Teaming up in the fight against racism
BY CLARENCE POEL
Grand Haven Tribune
Gail Harrison and David Rhem are carrying the ball in the Grand Haven area by seeking citizen action to deal with racism. Education is a powerful tool.
Gail is director of the Lakeshore Ethnic Diversity Alliance, while David is an area lawyer. He become active in the cause after being astounded by a cross burned on a Ferrysburg home lawn a number of years ago.
Both Harrison and Rhem emphasize that Grand Haven is become more ethnically diverse. The latest U.S. Immigration Census report for Ottawa County verifies the trend.
Action teams were organized following a February Ottawa Area Summit on Racism that brought a surprising attendance of 650 people to Holland’s Hope College campus.
There were 150 community leaders invited. Seven action team strategies were developed since the summit.
The strategic teams include: Business, Community, Education, Faith Communities, Government, Health Care, and Media. They are designed to promote community action in each field.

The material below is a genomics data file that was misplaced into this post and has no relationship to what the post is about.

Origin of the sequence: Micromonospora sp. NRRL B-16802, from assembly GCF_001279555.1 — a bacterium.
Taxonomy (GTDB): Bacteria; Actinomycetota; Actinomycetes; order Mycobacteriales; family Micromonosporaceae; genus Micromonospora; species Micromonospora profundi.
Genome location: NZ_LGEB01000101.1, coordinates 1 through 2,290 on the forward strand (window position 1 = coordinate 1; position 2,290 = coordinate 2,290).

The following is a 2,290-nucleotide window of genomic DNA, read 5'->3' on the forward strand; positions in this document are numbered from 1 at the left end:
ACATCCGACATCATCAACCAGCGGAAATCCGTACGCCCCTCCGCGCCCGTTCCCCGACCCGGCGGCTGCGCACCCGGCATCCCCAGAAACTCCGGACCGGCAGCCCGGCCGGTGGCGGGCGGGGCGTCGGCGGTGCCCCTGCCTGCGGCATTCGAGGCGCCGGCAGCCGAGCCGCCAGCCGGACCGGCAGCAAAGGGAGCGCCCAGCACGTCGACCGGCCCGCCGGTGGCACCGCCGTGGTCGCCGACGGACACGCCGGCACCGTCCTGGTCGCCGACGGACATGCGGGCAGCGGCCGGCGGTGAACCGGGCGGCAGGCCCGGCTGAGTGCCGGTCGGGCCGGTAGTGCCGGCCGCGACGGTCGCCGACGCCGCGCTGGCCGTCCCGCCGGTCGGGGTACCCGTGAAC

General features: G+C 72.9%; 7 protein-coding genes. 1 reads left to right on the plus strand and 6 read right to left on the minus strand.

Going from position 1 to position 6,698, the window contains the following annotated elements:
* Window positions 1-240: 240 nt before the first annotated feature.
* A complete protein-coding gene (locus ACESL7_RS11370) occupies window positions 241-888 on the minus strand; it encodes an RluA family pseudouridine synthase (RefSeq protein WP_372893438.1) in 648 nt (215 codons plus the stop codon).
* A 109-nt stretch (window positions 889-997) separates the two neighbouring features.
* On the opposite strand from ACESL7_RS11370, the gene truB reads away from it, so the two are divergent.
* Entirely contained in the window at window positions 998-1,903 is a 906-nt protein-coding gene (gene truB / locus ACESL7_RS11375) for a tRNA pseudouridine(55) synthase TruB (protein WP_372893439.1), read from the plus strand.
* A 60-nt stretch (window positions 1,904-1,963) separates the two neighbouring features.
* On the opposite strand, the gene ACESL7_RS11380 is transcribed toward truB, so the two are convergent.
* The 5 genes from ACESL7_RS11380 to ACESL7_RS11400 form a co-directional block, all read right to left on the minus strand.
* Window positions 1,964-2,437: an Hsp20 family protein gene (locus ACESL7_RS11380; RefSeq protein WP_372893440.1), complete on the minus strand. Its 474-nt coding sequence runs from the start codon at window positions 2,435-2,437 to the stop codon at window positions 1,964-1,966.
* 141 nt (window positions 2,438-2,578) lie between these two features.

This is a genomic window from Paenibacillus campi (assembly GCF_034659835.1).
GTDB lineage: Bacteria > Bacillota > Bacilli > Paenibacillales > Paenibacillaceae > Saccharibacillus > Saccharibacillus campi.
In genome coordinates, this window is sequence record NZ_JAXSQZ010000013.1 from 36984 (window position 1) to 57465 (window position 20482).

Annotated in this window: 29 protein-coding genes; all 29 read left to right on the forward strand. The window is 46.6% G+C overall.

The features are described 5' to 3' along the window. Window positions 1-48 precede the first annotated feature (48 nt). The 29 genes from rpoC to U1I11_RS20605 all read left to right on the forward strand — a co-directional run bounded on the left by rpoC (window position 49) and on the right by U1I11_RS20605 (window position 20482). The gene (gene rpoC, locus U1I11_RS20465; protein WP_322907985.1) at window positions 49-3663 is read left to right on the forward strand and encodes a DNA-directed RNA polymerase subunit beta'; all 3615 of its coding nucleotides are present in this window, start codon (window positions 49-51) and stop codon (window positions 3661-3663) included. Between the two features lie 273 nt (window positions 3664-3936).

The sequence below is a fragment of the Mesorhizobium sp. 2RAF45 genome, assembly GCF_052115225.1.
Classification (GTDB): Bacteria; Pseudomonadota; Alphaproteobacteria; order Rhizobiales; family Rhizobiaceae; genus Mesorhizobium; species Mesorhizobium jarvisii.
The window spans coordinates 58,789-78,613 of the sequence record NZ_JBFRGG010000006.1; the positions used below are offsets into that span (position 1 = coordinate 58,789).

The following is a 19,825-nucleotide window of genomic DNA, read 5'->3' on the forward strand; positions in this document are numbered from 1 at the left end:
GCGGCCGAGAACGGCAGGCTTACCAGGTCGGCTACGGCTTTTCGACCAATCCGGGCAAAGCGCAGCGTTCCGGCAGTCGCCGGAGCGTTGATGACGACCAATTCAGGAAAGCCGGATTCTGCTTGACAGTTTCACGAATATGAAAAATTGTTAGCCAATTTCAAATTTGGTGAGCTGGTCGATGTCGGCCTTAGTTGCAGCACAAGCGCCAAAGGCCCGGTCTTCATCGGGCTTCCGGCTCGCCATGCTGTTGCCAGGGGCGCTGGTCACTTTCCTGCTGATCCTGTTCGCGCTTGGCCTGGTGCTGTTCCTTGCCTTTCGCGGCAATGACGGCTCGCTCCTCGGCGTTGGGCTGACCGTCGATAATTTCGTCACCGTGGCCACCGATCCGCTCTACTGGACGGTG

Rhem serves on the Business Action Team of 200 that has been meeting two hour weekly for 10 weeks to devise vision statements. They include evaluating the impact of diversity issues on profitability of firms.
The Community Action Team is working with diverse neighborhoods through forums to expose racism. It also encourages research, development and coordinating community resources that built solidarity among divers groups.
An Education Team has a study to implement to best practices for hiring a diverse work force and training a staff in diversity issues.
Implementing and expanding the Institute for the Healing of Racism is another team effort. There also will be an effort to educate church congregations on cultural diversity.
Governments will be encouraged to promote employment and volunteer opportunities for people do color. The tension and recruitment of ethnic service providers for health care is being encouraged. Engaging the media in dialogue about diversity issues is another goal.
Rhem emphasized, “We don’t know each other, and schools can help in overcoming this barrier over color.”
More teachers of color are needed in Ottawa County Schools to help break down barriers and prejudgments while teaching tolerance, emphasizes the Alliance. A second summit is planned for Feb. 12, 2002.